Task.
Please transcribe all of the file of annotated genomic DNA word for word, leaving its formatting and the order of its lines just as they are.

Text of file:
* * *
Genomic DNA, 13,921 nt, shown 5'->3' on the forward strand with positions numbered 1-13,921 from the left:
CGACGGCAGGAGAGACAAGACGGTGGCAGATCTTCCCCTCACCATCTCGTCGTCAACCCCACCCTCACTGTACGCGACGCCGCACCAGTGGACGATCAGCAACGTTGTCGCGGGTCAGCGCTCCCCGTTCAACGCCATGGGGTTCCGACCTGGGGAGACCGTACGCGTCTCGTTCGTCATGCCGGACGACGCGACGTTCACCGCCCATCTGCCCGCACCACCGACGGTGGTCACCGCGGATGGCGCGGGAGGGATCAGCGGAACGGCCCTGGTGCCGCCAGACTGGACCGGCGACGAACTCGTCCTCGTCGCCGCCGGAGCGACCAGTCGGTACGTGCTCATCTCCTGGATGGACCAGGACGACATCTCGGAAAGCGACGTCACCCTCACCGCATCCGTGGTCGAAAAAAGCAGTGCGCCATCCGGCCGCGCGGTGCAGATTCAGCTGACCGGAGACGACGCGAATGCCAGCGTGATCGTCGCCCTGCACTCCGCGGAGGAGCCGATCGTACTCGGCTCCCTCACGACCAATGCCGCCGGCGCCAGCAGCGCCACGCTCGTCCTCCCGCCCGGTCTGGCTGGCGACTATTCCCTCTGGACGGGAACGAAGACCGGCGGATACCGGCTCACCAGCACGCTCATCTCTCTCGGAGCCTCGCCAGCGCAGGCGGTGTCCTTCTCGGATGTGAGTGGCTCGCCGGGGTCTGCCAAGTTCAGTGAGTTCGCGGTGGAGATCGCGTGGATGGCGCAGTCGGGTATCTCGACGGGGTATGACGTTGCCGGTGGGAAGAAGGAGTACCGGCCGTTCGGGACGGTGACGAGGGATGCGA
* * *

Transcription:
Genomic DNA, 13,921 nt, shown 5'->3' on the forward strand with positions numbered 1-13,921 from the left:
CGACGGCAGGAGAGACAAGACGGTGGCAGATCTTCCCCTCACCATCTCGTCGTCAACCCCACCCTCACTGTACGCGACGCCGCACCAGTGGACGATCAGCAACGTTGTCGCGGGTCAGCGCTCCCCGTTCAACGCCATGGGGTTCCGACCTGGGGAGACCGTACGCGTCTCGTTCGTCATGCCGGACGACGCGACGTTCACCGCCCATCTGCCCGCACCACCGACGGTGGTCACCGCGGATGGCGCGGGAGGGATCAGCGGAACGGCCCTGGTGCCGCCAGACTGGACCGGCGACGAACTCGTCCTCGTCGCCGCCGGAGCGACCAGTCGGTACGTGCTCATCTCCTGGATGGACCAGGACGACATCTCGGAAAGCGACGTCACCCTCACCGCATCCGTGGTCGAAAAAAGCAGTGCGCCATCCGGCCGCGCGGTGCAGATTCAGCTGACCGGAGACGACGCGAATGCCAGCGTGATCGTCGCCCTGCACTCCGCGGAGGAGCCGATCGTACTCGGCTCCCTCACGACCAATGCCGCCGGCGCCAGCAGCGCCACGCTCGTCCTCCCGCCCGGTCTGGCTGGCGACTATTCCCTCTGGACGGGAACGAAGACCGGCGGATACCGGCTCACCAGCACGCTCATCTCTCTCGGAGCCTCGCCAGCGCAGGCGGTGTCCTTCTCGGATGTGAGTGGCTCGCCGGGGTCTGCCAAGTTCAGTGAGTTCGCGGTGGAGATCGCGTGGATGGCGCAGTCGGGTATCTCGACGGGGTATGACGTTGCCGGTGGGAAGAAGGAGTACCGGCCGTTCGGGACGGTGACGAGGGATGCGA